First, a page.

News flash

Trump just appointed Geoffrey Berman of Greenberg Traurig (Rudy’s firm) as interim U.S. Attorney SDNY and is nominating him for the permanent position. He likewise appointed Richard Donoghue, formerly Chief of the Criminal Division in the EDNY, for the top position there.

And a Happy New Year to you all.

Best, Ed.

Memorial Mass for Larry Byrne’s brother, Police Officer Eddie Byrne

Thirty years ago, Larry’s brother, Eddie Byrne, was a police officer sitting in his patrol car protecting a local resident in South Jamaica, Queens when he was assassinated on the order of a jailed drug dealer.

Larry was only in the Office for three weeks when Eddie was killed. He tells me the outpouring of support from the Office and the Alumni network at that time was quite extraordinary and a great comfort to him and his family in the wake of this terrible tragedy.

To commemorate his sacrifice Cardinal Dolan will say a Memorial Mass for Eddie on February 21 at St. Patrick’s Cathedral. February 21 was Eddie’s birthday and he was killed only five days after his 22nd birthday.

Larry is now Deputy Police Commissioner in the New York City Police Department.

Kudos to Paul Shechtman for the hung jury in the Seabrook case

The government’s informant spent half the trial on the stand, thanks no doubt to Paul’s cross attacking his credibility for his changing story as well as his motives. More here:

It’s good to hear there are still trials for the defense, and trials that end well.

Paul is now at the Bracewell firm with the Honorable Barbara Jones.

Best, Ed.

David Koenigsberg Writes About False Claims Act Developments in the Second Circuit

New York Law Journal
By David Koenigsberg
Inability to Identify Invoices Does Not Mandate Dismissal of FCA Complaints

Dear Friends and Colleagues

For those of us who represent whistleblowers in False Claims Act qui tam litigation, or for those of us who defend such cases, a recent Second Circuit case has provided guidance concerning Rule 9(b) standards with regard to pleading fraud with particularity. The Court reversed the dismissal of a qui tam complaint, holding that although the relator did not have personal knowledge of whether false claims had actually been submitted to the government, the complaint alleged sufficient facts that a false claim had been submitted to the government to satisfy Rule 9(b). Previously, district courts in the Circuit had dismissed qui tam complaints when the relator could not identify a specific claim for payment that had been submitted to the government.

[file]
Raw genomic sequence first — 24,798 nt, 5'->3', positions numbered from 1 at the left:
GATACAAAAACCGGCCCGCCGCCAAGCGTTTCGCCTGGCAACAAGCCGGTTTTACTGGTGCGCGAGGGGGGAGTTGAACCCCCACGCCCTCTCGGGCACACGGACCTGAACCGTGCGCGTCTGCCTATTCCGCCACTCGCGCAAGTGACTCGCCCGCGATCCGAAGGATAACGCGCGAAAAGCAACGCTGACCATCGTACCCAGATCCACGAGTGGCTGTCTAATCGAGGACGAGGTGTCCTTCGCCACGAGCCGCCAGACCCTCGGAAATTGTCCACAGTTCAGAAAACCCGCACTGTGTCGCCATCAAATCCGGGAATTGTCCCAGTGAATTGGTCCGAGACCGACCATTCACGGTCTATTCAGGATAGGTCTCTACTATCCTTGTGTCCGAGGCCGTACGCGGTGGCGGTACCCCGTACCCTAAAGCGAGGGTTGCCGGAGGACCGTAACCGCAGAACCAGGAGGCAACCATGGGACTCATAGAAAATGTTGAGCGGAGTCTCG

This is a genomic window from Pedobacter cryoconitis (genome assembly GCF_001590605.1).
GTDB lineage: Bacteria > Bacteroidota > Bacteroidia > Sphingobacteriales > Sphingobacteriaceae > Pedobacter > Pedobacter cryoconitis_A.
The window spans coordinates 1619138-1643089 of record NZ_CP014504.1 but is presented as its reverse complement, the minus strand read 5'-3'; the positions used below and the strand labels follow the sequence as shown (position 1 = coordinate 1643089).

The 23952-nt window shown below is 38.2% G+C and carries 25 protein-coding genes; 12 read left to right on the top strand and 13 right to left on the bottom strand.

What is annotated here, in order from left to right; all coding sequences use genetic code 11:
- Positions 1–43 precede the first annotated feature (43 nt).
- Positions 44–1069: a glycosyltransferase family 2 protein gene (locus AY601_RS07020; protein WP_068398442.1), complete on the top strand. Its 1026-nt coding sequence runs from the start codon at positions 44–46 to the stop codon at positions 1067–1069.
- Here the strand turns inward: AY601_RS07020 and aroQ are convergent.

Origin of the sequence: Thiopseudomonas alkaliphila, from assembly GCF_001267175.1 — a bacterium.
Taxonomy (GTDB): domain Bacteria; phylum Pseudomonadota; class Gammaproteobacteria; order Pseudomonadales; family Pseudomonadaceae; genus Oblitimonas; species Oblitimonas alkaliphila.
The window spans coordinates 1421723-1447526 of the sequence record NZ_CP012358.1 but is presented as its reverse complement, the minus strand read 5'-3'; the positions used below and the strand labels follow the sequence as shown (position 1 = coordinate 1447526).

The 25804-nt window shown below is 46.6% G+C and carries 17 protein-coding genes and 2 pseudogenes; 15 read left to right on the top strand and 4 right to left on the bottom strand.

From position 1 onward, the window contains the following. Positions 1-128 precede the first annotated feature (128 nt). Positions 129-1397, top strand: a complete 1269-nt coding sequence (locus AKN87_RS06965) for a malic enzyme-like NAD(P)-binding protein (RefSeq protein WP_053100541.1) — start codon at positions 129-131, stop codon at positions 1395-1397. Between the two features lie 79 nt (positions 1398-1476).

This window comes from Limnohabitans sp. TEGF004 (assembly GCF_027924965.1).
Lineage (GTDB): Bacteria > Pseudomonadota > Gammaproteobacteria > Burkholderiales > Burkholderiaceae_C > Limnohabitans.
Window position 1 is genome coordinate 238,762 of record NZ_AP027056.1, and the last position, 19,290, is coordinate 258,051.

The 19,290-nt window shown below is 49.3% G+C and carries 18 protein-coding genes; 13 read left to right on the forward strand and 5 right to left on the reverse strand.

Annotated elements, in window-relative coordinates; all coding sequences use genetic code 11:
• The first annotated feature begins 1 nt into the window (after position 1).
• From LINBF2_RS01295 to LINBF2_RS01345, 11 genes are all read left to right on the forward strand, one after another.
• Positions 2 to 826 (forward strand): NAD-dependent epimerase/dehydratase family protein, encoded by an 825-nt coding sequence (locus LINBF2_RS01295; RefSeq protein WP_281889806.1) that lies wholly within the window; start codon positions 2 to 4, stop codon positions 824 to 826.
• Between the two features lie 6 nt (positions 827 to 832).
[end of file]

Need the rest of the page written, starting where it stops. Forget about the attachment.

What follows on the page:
View full article:

Best regards,

David Koenigsberg

Sad news.

We are so sad to learn that Debbie Stavile Bartel (AUSA 1983-89), a truly wonderful person, just recently passed away. Here is her obituary in the New York Times:

It is with great sadness that the Bartel family mourns the passing of Deborah, aged 65, on Monday, November 6. Born in New York, NY, the oldest child of E. Patrick and Barbie Stavile, Deborah distinguished herself early on as an honor student at Bishop Reilly High School and graduated magna cum laude, double major, from Queens College, CUNY (1974). In 1979, Deborah received a J.D. with honors (top one percent of her class) from New York University School of Law, where she held the position of Research Editor for the Law Review, and was awarded the Pomeroy Prize (academic prize for the top ten students). Thereafter, Deborah served as law clerk to the Honorable James Hunter III (United States Court of Appeals for the Third Circuit). From 1980 to 1983, she worked as an associate at Sullivan & Cromwell. In 1983 Deborah became an Assistant United States Attorney, S.D.N.Y. working in federal criminal trial, appellate and grand jury practice, and extradition. In 1987 she joined Rubin Baum Levin Constant & Friedman as partner. Throughout her legal career she volunteered for the NAACP and ACLU. While volunteering for the NAACP Legal Defense Fund, she represented the petitioner in Supreme Court case Ake v. Oklahoma (holding that in a capital case Oklahoma’s refusal to provide a psychiatric examination to assist an indigent with an insanity defense violated due process). For the ACLU she drafted portions of the Respondents’ brief in Supreme Court case City of Akron v. Akron Center for Reproductive Health (on whether Ohio regulations of abortion violated Roe v. Wade.) Deborah transitioned to teaching criminal law at Fordham University School of Law in 1991 and continued her career as a law professor at Benjamin N. Cardozo School of Law and Touro Law School, from 1992 to 1997 as a Visiting Associate Professor of Law. Deborah’s published works include Comparing Federal and State Rape Shield Laws (1994), Drawing Negative Inferences Upon Claims of Attorney-Client Privileges (1995), and The Joint Defense Doctrine and A Fair Trial (1996). She was a devoted mother to her two children, Philip and Katie Bartel and retired to spend more time with her family. During retirement, Deborah continued to volunteer her legal services at Safe Horizons, a not-for-profit providing legal help to immigrants who are victims of crime and abuse. Deborah is survived by her husband Paul Bartel and her two children. Her brilliance and kindness will be greatly missed. In lieu of flowers, contributions to Planned Parenthood may be made in her honor.